Those thoughts have been going through my head for the last hour and a half, but I guess they finally got through to me.
Today was a good weekend day to not do anything. I think I succeeded in that, while also accomplishing something! Good for me. I did my Arabic homework, and it only took an hour and a half, because I had to go on a hunt for a new dvd to use. The one that I bought with my textbook (used, of course), finally decided it was too scratched to go on living, and ended itself, taking my dvd player program with it, at least temporarily. Luckily, I could borrow the dvd from a friend, and even better, soon we'll be onto the new textbook, and it won't be a problem any more.
|the picture that justifies egypt's rating (from here)|
Now, I don't really know how I feel about this. I love Egypt, almost everywhere I've been has been welcoming and intriguing and alive. I'm not saying there aren't bad things about the country (police state, anyone?), but I don't think it ranks as a 'failed country'. At least, not from my point of view. I guess there aren't that many countries in the world (193 according to the world almanac), so if you put 60 on your list, that's almost a third of all the countries we have! When I was reading through the list, it seemed like almost a roster of the third world, which may seem accurate given today's definition of that term, but according to what I learned, the 'third world' is just those countries that weren't allied with either the United States (the first world) or the Soviet Union (the second world) during the Cold War. [Please, Mr. Thomas, anyone, correct me if I'm wrong!] Is that really why so many countries are underprivileged and in trouble today? Because they didn't pick a team, or nobody wanted them? Is that what happened to Sudan? To Cambodia? To Egypt? Or is it the countries themselves? Did they do something wrong to invite trouble? Or is it a few people in each country, making bad decisions for the masses? I don't know the answers to these questions that I just made up, and I don't know if I can or want to. And since I'm rambling anyway, I think I'll move on to happier things.
I spent about three or four hours today watching John Green, one of my favorite authors, live on the internet. The purpose of the liveshow was to raise money for two things: jamesatwar's cat Chomp Chomp's operation (to remove a ribbon from his intestine that would otherwise kill him) and to fight malaria. Like John said, it wasn't either/or giving (i.e. either I can help James' cat or I can fight malaria) but both/and giving (I can both help James' cat and I can fight malaria). The liveshow was a success, and we completed the $1500 needed for Chomp Chomp to live to chomp another day, and raised $500 dollars to buy mosquito nets to fight malaria. [If you want to fight malaria too, please go donate to Malaria No More.]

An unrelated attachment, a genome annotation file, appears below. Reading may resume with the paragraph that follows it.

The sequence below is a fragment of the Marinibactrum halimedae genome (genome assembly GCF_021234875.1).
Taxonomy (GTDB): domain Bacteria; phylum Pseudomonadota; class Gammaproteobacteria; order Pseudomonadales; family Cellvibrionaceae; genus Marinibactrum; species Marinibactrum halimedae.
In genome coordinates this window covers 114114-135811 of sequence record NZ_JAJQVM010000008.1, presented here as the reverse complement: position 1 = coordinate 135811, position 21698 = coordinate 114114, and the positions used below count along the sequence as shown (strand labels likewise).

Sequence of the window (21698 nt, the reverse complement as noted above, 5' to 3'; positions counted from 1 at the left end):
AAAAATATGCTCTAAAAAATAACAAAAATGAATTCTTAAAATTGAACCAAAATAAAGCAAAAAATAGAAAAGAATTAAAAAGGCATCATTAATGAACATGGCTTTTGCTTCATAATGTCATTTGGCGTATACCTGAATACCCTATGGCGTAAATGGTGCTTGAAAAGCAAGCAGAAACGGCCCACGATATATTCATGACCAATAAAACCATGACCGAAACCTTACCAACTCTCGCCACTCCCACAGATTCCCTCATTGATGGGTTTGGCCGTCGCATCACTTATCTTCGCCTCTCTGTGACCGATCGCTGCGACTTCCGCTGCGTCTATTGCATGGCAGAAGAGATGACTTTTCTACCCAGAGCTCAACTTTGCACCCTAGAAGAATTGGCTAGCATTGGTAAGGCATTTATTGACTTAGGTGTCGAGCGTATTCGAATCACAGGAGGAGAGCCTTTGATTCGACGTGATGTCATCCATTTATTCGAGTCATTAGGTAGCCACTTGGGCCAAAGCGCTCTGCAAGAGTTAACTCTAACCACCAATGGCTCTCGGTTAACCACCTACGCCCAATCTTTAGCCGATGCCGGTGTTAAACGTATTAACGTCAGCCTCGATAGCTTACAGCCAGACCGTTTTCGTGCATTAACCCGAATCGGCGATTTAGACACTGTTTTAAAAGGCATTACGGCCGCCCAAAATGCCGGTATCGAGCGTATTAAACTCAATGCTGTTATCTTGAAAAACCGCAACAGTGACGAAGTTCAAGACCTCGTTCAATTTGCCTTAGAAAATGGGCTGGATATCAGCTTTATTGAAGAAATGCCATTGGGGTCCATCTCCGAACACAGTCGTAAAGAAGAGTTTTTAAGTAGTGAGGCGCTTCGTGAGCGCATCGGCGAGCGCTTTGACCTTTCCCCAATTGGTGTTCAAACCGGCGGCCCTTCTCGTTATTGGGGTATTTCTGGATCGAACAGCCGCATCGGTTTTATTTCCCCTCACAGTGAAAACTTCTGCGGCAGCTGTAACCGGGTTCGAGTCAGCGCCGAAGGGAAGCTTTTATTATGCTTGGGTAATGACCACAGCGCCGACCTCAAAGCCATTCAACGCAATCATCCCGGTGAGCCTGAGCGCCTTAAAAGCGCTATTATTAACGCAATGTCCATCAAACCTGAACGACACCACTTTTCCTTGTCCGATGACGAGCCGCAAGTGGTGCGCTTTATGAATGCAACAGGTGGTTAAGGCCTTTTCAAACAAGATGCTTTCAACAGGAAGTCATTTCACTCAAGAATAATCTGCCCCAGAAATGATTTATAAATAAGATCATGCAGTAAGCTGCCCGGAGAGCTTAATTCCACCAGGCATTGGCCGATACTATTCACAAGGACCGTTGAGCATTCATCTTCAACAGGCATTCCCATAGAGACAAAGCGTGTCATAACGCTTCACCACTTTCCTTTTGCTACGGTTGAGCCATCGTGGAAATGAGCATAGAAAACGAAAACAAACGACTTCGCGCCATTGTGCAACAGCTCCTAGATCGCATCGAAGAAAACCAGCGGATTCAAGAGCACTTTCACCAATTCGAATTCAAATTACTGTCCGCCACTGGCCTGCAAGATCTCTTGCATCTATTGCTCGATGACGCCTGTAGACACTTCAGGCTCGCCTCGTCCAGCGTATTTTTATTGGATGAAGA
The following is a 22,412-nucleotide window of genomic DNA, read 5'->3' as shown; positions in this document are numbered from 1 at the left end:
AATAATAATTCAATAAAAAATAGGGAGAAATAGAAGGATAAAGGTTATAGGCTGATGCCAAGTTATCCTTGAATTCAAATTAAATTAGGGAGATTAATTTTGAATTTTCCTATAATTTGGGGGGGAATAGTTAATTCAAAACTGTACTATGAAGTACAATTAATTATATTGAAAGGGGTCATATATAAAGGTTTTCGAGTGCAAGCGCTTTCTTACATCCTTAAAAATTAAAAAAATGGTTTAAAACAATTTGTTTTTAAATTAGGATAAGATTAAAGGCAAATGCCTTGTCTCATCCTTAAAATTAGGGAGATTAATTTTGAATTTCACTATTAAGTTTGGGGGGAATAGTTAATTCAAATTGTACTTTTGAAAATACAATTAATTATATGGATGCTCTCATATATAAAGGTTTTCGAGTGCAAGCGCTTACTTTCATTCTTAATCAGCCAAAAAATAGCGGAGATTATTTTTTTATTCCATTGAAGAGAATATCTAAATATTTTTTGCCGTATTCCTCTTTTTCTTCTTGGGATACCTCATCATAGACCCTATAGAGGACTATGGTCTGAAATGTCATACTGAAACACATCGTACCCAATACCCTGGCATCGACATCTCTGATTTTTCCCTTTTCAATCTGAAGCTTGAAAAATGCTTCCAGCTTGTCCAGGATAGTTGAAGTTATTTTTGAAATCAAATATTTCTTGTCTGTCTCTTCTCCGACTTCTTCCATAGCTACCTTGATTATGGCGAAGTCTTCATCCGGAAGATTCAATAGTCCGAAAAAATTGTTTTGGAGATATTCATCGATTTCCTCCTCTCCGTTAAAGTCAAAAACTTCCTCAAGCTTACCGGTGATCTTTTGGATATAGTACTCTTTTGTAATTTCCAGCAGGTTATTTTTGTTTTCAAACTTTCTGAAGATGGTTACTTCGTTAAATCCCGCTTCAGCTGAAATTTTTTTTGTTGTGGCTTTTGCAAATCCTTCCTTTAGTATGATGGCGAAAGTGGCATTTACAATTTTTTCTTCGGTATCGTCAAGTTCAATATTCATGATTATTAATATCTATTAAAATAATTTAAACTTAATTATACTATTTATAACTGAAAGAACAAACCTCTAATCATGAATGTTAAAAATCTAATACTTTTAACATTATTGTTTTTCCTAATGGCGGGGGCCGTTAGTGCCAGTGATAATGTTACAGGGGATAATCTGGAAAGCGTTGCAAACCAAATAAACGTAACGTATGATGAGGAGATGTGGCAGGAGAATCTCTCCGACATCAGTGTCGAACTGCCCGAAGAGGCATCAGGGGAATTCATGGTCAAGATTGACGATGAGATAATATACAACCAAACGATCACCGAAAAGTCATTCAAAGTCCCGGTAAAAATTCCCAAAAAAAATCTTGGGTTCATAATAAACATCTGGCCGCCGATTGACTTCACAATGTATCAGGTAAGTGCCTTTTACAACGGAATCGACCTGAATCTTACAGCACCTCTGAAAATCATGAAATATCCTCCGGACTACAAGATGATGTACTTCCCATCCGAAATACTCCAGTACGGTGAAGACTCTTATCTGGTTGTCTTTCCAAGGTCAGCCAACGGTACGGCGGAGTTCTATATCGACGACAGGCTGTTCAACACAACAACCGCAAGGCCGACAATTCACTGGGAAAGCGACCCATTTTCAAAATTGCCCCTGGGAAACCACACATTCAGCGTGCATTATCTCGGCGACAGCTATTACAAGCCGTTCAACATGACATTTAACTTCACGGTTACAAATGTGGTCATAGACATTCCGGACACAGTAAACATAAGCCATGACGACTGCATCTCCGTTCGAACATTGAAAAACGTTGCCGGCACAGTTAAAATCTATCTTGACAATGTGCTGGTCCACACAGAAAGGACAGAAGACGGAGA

John, aside from donating money to both causes himself, set up an auction system for viewers to promise donations in return for John doing things. In this way, I got to watch and listen to John read from his first book Looking for Alaska, read a chapter from his never-to-be-finished zombie apocalypse novel, and oh yeah. Proclaim his love for unicorns (which, according to John, suck like malaria).
The moment was captured by a screenshot-ready nerdfighter, and is now preserved for eternity on facebook:
here as well (and I highly recommend you do so).
Aside from the Arabic homework and my interview with the Egyptian police, the liveshow was the highlight of my day, as you can probably tell. What's that? I didn't tell you about the police yet? Okay, fine.
I got a call this morning around 10:30 on my room phone, which almost never rings, from Waleed, and RA of the dorm. He asked me to come down to the garden, because there was an 'officer who wanted to speak with me.' I was fairly confused and a little worried, until he clarified that it was about the squirt-gun incident from last week. I went down to meet them and found my friend Halima already there. We explained to the officer what had happened, and he took very good notes and seemed interested, but eventually pretty much dismissed what we had to say. According to him, it was not a threat to Americans' security, not targeted at Americans, just teenagers out being stupid. I agree with him, except for the part about the targeting. It may not have been assault or harmful in the long term, but it was targeted specifically at American students at a specific place and a specific time where American students reliably are. There is just no way that a random car full of Egyptian teenagers with a squirt gun would hit the same place multiple times randomly just as a bunch of American students were walking to the bus. That just doesn't make sense. That being said, I don't think there's a whole lot to be done about it, unless they get caught in the act.
At the end of the interview, the officer asked us to write down our names and information, including passport numbers. I tried to remember mine, then asked if he wanted me to go up to my room and check. I guess it seemed to him like I was trying to avoid giving him my information, because he immediately started reassuring me that he was a police officer and worked with the US Embassy. Yeah, dude, I get it. Now can I go get my passport number for you? Eventually I did, and came back and gave it to him, and it was all fine. He said goodbye, and thanked me 'for my disturbance', and English phrase he seemed very proud of. I didn't have the heart to look puzzled, so I just smiled and went to eat lunch.
And thats was it for today. Tanis tomorrow! If I can find my way to the downtown campus alive, that is...
p.s. I know this is post is a little nerdfighteria-heavy already, but here's John's latest video, one of my favorites in a long time: